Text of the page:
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Kottke's Greatest Hit Is His Endurance Record : Music: The virtuoso guitarist with the bemused outlook on life has outlasted trends without ever strumming a commercial-sounding note.

October 05, 1994|BUDDY SEIGAL | SPECIAL TO THE TIMES

What to make of Leo Kottke?

Known for his virtuoso, idiosyncratic guitar artistry, his dry, black-humored lyrics, and a voice that he himself describes as like "geese (breaking wind) on a muggy day," he hardly is the type one would figure to enjoy a long, successful career. Yet for 25 years now, Kottke--who plays tonight at the Coach House in San Juan Capistrano--has endured, with nary a break in his album release or concert schedule.

His style, which has remained relatively stable, has outlasted trends from acid rock to disco, from punk rock to hip hop. His sound has never been "commercial" by any stretch, but there is little to dislike about it, once one gives it a chance.

His guitar technique is stunning without being ostentatious; there's a reason behind every note, whether he is playing six-string, 12-string, slide, acoustic or electric guitar.

"My best trick," he said during a recent phone interview, "is coming up with pieces that are all hooks (musical phrases that immediately attach themselves to a listener). I love a hook. A lot of players either don't like them or feel above them, and a lot of players are above them, but I just love them. A hook is immediate, and it makes music easier for an audience to grasp."

Another aspect of his appeal is his self-effacing, ironic and vaguely blue sense of humor. His songs can come off like James Thurber crossed with Frank Zappa, and he is well known for engaging in witty patter from the stage with his fans.

"It seems to me that performance is what keeps an audience," he said. "For a lot of performers, there seems to be a real fine line between making an ass of yourself and entertaining. But there has to be entertainment, because this is show business. There's no getting around that."

Kottke, 49, grew up in a family that moved from state to state a dozen times, which may be why he developed such a bemused outlook on life. As a child, he played violin, flute and trombone before settling on guitar at age 11, much to his mother's consternation.

"She was all right with the other instruments. But to her, the guitar was an aberration. It was like somebody spending all his time with a kazoo or a comb and a piece of paper."

Listening to Kottke's complex, finger-picked style, one can hear strains of folk music, country music, blues and jazz, and one could suppose that Kottke must have grown up with a stack of records by Chet Atkins, the Rev. Gary Davis and Les Paul. But he says he learned to play without even knowing that these artists existed.

"The only guitar stuff I could find when I was a kid was like classical stuff by Laurindo Almeida, and I didn't like that. The sound I had in my head came from a record I had called 'Willie the Whale.' You hear this C chord: BRROOOM! Hi! That's the sound that I heard. And because of playing the trombone, I knew I wanted to play the guitar like a piano."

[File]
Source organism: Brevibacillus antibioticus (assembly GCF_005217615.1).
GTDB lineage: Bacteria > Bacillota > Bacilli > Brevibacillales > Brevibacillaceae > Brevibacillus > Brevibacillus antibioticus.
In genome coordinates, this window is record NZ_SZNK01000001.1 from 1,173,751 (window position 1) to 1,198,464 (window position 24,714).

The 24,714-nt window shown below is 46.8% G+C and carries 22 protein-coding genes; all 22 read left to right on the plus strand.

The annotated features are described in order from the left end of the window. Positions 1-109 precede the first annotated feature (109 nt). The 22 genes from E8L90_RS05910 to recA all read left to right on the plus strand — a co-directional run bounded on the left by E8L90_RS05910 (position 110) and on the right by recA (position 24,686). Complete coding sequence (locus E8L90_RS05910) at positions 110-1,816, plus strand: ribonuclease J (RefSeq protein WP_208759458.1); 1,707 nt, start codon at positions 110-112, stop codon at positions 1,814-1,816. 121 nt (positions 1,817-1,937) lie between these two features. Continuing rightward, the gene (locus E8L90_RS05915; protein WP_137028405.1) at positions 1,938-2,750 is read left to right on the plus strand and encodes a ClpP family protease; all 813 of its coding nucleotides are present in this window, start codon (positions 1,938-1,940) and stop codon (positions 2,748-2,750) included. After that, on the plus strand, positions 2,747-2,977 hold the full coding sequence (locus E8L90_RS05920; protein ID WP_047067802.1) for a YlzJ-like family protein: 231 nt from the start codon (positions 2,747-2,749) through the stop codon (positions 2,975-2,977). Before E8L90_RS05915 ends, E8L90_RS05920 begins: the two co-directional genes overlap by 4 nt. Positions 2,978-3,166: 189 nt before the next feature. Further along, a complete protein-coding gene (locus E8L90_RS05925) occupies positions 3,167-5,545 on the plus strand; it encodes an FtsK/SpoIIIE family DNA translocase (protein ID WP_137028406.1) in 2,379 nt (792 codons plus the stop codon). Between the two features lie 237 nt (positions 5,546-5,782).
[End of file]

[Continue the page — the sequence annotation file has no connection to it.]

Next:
Huh?

"Yeah! I heard these horn lines and piano. I was really influenced by Little Richard and Jerry Lee Lewis."

*

He began his recording career with "Twelve String Blues" on the aptly named Oblivion label in 1968. Since then he has released 25 albums, and he figures to have spent about 80% of his time on the road, where he's happiest. "The guitar still grabs me. If I'm away from playing for more than a couple of days, I really start to get weird."

Last year brought two career highlights. One was his tour as a member of the "Guitar Summit" (a title he says he found stuffy) with classical artist Pepe Romero, flamenco artist Paco Pena and jazz master Joe Pass, who died shortly after the tour ended.

"That tour was probably the nicest thing to happen to me in a while," Kottke recalled. "It ran about two months, and was the last thing Joe did in his life. It turned out to be a beautiful tour and a friendship that was too short. I thought I'd be able to pick Joe's brain over a two-month period, but you'd ask him a question, and he'd hum the answer.

"When we approached this tour, I think all four of us expected it to be a disaster, but it turned out to be the opposite. The audience was comfortable with four distinctly different players and attitudes, and so were we. It really was a wonderful time."

He also spent some of 1993 in the studio recording "Peculiaroso" with Rickie Lee Jones. The album was released in January to positive reviews; Kottke credits Jones with maintaining its loose, fun atmosphere.

"I was working with Rickie on her record 'Traffic From Paradise' and she was like rolling on the floor, laughing her head off half the time. We were all falling apart, and I thought, 'This is what I need.' So I asked her to produce my record and in a weak moment she said 'yeah.'

"It was terrific. Everybody brings an element of terror into the studio and she brought a new kind of terror I was totally unprepared for. She gets this glimmer in her eye that she's dead certain about something, and she goes with it."

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